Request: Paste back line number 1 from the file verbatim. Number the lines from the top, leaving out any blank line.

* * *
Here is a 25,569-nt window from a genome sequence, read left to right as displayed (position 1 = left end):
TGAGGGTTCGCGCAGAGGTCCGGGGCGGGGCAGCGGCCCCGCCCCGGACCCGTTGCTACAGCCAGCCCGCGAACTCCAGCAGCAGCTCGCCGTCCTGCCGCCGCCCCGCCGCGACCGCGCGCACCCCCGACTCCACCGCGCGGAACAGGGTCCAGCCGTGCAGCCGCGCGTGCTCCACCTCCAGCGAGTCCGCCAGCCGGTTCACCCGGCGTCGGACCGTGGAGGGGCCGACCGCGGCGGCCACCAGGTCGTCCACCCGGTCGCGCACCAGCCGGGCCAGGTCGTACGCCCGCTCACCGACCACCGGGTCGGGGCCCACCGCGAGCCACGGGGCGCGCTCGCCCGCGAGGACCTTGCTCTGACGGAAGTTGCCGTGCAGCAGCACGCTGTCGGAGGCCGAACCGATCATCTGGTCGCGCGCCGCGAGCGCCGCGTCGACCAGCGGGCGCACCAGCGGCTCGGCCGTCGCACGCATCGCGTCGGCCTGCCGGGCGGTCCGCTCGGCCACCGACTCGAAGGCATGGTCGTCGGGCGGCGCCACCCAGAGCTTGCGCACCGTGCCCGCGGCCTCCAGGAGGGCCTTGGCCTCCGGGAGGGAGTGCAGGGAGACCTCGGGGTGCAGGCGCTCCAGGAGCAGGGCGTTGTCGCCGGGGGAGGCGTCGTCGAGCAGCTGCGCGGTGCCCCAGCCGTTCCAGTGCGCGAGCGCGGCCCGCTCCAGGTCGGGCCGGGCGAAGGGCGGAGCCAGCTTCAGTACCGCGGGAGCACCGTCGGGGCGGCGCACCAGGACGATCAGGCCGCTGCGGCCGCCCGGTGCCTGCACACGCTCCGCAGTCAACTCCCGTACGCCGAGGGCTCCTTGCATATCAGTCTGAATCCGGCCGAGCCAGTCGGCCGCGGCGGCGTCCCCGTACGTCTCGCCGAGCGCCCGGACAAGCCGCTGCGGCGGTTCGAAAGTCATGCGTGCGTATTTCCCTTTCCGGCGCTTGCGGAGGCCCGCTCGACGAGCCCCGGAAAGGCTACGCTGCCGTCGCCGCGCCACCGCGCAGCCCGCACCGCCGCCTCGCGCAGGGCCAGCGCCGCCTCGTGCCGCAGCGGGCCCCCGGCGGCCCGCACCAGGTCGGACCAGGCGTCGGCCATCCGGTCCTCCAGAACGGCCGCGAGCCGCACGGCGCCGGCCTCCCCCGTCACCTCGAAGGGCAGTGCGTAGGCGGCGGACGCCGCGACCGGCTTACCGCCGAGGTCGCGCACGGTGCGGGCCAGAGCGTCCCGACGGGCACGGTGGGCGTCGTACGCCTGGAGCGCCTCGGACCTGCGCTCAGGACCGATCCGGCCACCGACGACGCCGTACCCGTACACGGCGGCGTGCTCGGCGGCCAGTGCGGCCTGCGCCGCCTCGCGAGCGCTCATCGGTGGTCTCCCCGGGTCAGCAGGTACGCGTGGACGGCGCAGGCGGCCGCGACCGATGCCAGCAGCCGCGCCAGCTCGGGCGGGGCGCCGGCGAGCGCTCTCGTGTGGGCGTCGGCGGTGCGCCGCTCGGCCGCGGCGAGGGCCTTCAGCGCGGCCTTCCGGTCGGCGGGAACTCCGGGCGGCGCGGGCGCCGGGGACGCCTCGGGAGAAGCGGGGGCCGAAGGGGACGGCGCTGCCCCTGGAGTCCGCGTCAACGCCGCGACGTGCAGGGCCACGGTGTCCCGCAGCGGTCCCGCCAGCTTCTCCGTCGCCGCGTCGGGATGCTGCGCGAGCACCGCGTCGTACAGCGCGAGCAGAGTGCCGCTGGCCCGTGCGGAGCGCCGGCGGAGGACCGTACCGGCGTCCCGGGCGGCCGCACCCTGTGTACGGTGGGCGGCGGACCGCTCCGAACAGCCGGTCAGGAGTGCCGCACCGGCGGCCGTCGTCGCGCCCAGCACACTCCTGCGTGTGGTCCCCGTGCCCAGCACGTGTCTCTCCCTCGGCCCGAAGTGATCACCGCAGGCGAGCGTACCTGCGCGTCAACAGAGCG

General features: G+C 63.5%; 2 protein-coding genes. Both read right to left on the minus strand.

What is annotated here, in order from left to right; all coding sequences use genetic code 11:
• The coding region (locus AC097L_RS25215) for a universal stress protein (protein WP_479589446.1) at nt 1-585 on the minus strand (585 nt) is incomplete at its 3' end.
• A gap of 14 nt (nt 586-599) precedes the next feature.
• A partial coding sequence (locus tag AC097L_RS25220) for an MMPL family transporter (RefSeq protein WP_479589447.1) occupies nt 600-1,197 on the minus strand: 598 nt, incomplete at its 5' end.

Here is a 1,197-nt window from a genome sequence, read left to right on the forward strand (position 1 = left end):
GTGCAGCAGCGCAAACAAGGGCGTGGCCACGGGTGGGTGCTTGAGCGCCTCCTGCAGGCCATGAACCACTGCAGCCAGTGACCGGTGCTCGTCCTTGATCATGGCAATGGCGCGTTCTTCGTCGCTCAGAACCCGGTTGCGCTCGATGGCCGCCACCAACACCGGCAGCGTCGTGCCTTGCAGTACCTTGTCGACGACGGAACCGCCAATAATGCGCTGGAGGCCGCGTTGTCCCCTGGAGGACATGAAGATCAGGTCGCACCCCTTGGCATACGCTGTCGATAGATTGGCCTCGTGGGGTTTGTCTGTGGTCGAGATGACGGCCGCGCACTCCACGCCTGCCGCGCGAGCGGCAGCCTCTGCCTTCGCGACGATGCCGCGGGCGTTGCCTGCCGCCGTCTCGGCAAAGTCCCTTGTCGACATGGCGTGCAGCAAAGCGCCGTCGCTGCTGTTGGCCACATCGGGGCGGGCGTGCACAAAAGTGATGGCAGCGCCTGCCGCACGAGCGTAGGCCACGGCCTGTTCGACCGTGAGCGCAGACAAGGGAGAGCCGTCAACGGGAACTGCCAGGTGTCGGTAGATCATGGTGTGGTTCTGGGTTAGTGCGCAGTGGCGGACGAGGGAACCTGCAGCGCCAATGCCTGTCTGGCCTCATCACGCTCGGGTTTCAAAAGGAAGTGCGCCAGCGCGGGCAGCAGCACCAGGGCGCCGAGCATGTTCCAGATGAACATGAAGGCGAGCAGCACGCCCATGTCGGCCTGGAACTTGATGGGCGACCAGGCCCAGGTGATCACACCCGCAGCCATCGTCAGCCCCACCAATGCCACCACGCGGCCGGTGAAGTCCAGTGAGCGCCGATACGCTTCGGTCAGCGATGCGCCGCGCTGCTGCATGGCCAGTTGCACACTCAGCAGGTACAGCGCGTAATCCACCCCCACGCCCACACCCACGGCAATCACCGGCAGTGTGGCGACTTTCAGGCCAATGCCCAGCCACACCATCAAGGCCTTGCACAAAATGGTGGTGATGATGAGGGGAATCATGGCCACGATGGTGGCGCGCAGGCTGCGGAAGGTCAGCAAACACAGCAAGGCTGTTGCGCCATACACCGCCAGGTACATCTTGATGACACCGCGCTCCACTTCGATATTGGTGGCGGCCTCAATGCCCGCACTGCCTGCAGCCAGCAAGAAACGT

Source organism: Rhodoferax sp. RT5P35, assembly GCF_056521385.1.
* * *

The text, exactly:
Here is a 25,569-nt window from a genome sequence, read left to right as displayed (position 1 = left end):